To Profit From The Gold Market, Timing Is Everything
August 12, 2010 by Jim Prince
The gold market has gotten a lot of attention lately. Through the end of June, prices were soaring, and many people—professional traders and savvy amateurs alike—made nice profits trading gold on the commodity exchanges.
Since then, prices have backed off a bit. So now the big question traders are asking themselves is, “Should I look to get into the gold market now, or is it too late?”
When it comes to trading gold, or any other commodity, timing is everything. Technical traders time their trades using signals on charts of previous price activity in a market. They look for the appearance of standard formations that indicate the time is right for a market entry or exit. If the signal isn’t there they’ll sit on the sidelines until their charts give them the green light.
What are the signals in the gold market telling us? First, look at the weekly chart (a relatively long-term chart) of gold so you can see what all the excitement is about.
Weekly Gold through July 16, 2010 (view full-size image)
You can see how high prices are compared to where they’ve been. In fact, those highs at the end of June are the highest this commodity has ever been.
Now look at a recent daily gold chart to see what it tells us. It’s a chart of prices for December 2010 Gold (gold contracts that are due for delivery in December, 2010).
December 2010 Gold from Oct. 2009 through July 21, 2010 (view full-size image)
You can see the highs that occurred around a price of $1,270 per ounce, and that prices are now hovering around $1,180. So, what are traders to do now?
In my opinion, while the gold market may still be offering a tremendous opportunity in the long term, this is not the time to be getting in. This is the time to be waiting on the sidelines, and there are a number of reasons why I say this.
First, one of the primary principles of the trading methodology I follow is to trade with the trend. That means if the overall trend in a market shows that prices are rising, we want to buy the market—known as going long. Conversely, if the overall trend in a market is down we will sell the market—also known as going short.
We don’t want to go against a market. If the overall trend is up, but the market appears to be making a correction with declining prices, we don’t want to sell that market. We will wait to see if prices resume the rise and then we’ll buy. On the other hand, if the market clearly shows that the trend has reversed and that prices will continue to fall, we may then consider selling.
For all we can tell right now gold is only making a correction, which is to be expected in a market that has just made all-time highs. No market goes straight up or down. There are always advances, and then pullbacks, all along the way. As far as we can tell right now gold is in such a pullback and there is no indication at this point that the trend has reversed. But we don’t want to buy into the market while prices are declining because we have no idea how low they will go. As technical traders we would only consider buying when prices have clearly resumed the uptrend.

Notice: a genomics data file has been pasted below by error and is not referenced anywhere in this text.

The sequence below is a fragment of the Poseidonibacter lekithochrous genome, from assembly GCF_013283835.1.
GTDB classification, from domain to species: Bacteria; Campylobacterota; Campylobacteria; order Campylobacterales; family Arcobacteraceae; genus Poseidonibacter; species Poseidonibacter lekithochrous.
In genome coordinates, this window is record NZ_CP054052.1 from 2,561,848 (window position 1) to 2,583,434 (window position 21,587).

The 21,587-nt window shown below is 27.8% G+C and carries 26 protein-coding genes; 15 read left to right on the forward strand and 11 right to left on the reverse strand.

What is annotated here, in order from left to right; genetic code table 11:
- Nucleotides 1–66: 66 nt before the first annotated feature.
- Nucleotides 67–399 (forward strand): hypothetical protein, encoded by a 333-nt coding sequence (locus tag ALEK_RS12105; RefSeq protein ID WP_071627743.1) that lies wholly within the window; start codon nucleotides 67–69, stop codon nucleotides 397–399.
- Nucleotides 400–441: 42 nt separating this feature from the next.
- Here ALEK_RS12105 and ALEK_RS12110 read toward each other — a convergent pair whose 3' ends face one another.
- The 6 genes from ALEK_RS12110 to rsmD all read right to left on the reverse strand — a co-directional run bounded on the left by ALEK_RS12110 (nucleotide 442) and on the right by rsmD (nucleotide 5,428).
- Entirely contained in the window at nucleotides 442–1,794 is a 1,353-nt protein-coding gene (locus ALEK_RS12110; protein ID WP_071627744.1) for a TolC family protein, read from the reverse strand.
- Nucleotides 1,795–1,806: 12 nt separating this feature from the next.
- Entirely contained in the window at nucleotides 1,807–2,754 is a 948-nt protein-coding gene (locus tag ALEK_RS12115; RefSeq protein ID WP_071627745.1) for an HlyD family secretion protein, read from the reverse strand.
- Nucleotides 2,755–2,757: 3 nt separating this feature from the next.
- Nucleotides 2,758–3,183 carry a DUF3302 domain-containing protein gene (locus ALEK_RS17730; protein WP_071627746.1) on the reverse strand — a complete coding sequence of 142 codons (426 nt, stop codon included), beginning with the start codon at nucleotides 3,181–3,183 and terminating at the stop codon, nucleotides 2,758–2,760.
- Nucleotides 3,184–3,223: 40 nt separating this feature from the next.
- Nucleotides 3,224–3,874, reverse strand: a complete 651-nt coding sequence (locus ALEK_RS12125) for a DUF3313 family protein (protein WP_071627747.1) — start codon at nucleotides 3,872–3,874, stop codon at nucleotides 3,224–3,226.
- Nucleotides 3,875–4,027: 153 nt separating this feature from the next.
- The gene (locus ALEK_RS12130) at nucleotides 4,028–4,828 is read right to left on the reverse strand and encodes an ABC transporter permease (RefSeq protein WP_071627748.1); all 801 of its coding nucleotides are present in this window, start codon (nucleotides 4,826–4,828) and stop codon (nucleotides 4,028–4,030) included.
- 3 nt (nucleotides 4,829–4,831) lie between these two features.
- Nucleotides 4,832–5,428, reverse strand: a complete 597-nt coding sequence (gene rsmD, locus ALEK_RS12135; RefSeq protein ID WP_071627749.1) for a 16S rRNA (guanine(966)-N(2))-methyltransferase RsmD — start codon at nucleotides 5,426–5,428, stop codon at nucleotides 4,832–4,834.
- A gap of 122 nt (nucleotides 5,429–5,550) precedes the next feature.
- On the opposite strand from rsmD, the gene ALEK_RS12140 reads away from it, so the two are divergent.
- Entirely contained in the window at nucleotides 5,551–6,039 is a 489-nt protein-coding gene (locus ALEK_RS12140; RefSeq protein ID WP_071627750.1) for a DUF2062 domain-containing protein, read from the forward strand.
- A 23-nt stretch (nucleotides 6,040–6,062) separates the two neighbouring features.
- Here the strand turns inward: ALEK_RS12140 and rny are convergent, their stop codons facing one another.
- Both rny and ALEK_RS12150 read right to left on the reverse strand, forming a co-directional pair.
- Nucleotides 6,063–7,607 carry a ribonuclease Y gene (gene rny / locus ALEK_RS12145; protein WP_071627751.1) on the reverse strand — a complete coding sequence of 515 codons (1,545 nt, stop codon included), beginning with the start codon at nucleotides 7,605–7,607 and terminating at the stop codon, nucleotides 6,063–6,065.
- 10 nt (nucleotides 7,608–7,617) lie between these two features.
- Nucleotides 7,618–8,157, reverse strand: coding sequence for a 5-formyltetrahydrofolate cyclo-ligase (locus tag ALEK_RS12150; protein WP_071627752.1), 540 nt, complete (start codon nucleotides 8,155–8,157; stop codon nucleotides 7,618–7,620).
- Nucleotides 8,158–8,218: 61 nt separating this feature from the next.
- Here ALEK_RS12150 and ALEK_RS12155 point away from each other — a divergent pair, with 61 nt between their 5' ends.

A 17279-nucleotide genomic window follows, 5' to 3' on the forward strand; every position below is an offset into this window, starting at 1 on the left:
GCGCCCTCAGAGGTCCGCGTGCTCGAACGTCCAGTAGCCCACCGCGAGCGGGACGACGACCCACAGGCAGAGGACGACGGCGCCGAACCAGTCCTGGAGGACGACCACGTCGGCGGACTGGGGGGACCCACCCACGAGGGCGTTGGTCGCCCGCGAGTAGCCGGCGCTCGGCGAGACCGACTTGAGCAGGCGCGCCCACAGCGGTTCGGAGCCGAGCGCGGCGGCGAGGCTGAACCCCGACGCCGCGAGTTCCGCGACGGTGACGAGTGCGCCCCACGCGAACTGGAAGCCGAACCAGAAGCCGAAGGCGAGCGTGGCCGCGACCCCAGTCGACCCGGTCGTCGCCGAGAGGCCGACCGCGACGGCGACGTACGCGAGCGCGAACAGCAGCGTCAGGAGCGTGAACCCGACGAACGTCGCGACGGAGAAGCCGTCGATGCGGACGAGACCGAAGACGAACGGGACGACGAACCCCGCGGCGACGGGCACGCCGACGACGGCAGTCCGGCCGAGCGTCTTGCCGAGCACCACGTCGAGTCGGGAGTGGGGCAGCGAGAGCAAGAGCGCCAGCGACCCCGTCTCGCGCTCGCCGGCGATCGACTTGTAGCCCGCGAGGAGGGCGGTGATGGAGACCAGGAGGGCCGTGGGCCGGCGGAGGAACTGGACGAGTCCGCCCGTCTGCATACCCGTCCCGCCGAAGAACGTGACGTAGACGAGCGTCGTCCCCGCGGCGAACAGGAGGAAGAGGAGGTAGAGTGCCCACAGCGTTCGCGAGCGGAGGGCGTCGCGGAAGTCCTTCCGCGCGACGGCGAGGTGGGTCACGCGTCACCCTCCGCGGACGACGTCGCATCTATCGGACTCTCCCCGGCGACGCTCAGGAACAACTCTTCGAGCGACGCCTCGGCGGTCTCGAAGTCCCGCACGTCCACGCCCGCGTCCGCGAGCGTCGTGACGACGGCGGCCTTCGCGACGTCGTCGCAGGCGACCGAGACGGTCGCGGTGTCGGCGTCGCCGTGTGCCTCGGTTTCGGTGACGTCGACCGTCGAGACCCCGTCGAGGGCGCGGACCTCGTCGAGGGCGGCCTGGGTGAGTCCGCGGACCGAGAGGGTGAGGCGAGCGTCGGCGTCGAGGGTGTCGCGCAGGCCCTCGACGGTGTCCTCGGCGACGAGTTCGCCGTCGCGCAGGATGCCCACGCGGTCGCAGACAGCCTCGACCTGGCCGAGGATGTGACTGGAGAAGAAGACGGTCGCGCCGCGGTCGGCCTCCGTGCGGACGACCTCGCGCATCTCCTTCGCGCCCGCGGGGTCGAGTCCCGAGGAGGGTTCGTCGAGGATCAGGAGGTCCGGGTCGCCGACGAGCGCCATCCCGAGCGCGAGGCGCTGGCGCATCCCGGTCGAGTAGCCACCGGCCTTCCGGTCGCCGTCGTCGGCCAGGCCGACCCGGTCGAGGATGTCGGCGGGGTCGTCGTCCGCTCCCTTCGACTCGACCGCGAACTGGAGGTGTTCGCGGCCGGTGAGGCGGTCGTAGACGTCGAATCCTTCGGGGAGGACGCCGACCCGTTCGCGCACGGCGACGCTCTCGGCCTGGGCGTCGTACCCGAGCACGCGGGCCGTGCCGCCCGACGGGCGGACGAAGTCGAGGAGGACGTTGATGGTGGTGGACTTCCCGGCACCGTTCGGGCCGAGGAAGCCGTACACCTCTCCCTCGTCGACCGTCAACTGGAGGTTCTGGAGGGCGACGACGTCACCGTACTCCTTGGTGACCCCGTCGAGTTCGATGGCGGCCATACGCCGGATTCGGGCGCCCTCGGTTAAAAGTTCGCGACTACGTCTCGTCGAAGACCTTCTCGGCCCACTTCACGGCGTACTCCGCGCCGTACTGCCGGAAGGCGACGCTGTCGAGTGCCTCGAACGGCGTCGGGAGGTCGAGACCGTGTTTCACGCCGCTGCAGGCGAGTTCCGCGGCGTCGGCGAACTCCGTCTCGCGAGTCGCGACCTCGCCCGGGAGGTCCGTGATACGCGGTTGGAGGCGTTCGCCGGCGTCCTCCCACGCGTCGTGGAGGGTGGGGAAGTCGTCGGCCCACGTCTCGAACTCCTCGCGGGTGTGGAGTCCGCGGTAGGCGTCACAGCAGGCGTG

How low could prices go in a pullback? Look back on the December Gold chart and look at the horizontal line I drew. This is the 50 percent line. I determined where to draw this line by adding the high and low prices of the last major move in Gold and dividing the result by two.
There’s tremendous psychological power to the 50 percent line. Prices seem to be drawn to it like a magnet. Traders watch as prices approach this line. Often declining prices will bounce off this line and head back up. That may happen in gold. The 50 percent level is at $1,105. With current prices at around $1,180, that means gold may be being pulled all the way toward $1,105. That’s a pretty scary drop and there’s no use trying to catch a falling knife. I’d rather wait for prices to resume the rally before getting in.
Finally, there’s a fundamental reason why this may not be the best time to buy gold. As a general rule, gold prices tend to peak in late summer, and then decline through October when they usually bottom out. Then they tend to rise through the end of the year. If that pattern holds true this year, don’t be surprised if gold prices hold steady or decline until November. After that, if they resume their uptrend we may see new record highs.
So, how will we know when it’s time to consider entering the gold market? If you look at your gold chart it will tell you. What you want to look for is the leveling off of the downtrend followed by a resumption of the uptrend. This will likely occur when the traditional seasonal rally kicks in toward the end of the year. However, there are never any guarantees in trading. That’s why we have to look to our charts to confirm the wisdom of our trading decisions.
Successful traders only buy into a market that looks like it wants to move higher. If you’re interested in trading gold, become familiar with the chart patterns in this market and learn the signals that indicate the timing is right.